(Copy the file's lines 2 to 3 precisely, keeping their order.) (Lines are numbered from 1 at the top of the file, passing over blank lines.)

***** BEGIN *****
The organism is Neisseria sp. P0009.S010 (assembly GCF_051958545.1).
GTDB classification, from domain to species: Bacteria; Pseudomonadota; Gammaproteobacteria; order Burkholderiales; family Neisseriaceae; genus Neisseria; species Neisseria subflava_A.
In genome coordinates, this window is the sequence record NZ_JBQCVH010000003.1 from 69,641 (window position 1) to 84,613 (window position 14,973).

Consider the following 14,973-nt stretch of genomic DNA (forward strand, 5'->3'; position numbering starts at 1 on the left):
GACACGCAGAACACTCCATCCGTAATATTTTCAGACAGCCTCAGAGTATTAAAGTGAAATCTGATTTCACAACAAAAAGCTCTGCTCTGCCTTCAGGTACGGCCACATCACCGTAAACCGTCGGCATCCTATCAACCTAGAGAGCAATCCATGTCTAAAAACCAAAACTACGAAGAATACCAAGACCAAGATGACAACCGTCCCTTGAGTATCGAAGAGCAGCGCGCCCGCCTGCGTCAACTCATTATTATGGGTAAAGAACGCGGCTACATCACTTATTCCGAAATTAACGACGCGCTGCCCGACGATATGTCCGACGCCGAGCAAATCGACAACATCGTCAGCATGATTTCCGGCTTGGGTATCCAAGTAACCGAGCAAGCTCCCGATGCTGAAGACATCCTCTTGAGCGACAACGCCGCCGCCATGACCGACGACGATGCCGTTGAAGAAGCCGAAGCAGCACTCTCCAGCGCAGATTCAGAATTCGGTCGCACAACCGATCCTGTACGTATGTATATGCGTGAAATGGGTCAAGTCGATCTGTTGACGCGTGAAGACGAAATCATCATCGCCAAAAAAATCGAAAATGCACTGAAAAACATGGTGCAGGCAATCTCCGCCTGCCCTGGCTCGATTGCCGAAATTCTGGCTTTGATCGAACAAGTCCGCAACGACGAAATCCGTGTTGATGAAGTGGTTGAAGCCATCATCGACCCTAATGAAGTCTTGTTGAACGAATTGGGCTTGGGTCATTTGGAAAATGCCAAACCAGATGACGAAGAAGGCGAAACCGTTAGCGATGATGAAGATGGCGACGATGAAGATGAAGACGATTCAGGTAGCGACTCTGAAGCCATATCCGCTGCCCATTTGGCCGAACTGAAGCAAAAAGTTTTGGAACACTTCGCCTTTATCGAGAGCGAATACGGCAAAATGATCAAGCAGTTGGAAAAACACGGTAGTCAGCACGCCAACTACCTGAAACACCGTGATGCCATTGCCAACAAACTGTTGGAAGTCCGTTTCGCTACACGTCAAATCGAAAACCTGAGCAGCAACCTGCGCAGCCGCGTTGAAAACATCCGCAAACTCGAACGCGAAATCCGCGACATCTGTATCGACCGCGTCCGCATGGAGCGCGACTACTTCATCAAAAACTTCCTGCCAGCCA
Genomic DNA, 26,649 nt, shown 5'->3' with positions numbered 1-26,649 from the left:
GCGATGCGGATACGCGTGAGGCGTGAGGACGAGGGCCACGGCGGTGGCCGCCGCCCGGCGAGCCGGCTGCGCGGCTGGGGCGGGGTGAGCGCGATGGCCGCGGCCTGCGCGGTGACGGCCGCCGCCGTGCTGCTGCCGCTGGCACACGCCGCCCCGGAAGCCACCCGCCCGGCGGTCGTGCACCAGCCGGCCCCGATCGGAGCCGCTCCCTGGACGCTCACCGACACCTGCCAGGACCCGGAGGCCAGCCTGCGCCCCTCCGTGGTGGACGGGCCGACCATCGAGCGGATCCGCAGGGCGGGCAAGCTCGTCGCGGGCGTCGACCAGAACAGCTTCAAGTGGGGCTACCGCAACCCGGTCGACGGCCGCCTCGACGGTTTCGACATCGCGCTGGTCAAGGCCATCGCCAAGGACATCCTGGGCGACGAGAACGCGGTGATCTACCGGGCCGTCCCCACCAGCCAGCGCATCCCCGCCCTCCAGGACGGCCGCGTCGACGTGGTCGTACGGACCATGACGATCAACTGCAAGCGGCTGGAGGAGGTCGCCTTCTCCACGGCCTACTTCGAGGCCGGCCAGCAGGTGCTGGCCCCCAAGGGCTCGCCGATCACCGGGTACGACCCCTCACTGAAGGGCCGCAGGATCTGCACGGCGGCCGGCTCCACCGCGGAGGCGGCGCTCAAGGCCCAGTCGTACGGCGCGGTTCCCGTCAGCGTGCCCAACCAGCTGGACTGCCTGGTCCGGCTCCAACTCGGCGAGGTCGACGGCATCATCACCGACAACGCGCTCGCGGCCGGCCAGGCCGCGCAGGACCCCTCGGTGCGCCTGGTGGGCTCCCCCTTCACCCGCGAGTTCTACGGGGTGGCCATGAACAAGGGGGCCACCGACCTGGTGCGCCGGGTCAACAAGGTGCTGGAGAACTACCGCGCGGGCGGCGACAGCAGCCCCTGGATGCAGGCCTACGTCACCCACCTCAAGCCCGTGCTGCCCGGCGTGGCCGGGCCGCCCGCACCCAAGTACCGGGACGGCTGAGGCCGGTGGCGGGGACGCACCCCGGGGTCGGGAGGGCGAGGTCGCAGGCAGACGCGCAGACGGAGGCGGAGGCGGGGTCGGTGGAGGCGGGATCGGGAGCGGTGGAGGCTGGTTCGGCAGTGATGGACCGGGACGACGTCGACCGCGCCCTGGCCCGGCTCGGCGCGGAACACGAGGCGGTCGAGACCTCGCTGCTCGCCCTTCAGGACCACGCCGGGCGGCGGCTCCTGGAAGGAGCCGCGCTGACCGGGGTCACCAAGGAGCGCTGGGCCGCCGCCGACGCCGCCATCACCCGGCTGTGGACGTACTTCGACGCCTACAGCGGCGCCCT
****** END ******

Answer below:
GTDB classification, from domain to species: Bacteria; Pseudomonadota; Gammaproteobacteria; order Burkholderiales; family Neisseriaceae; genus Neisseria; species Neisseria subflava_A.
In genome coordinates, this window is the sequence record NZ_JBQCVH010000003.1 from 69,641 (window position 1) to 84,613 (window position 14,973).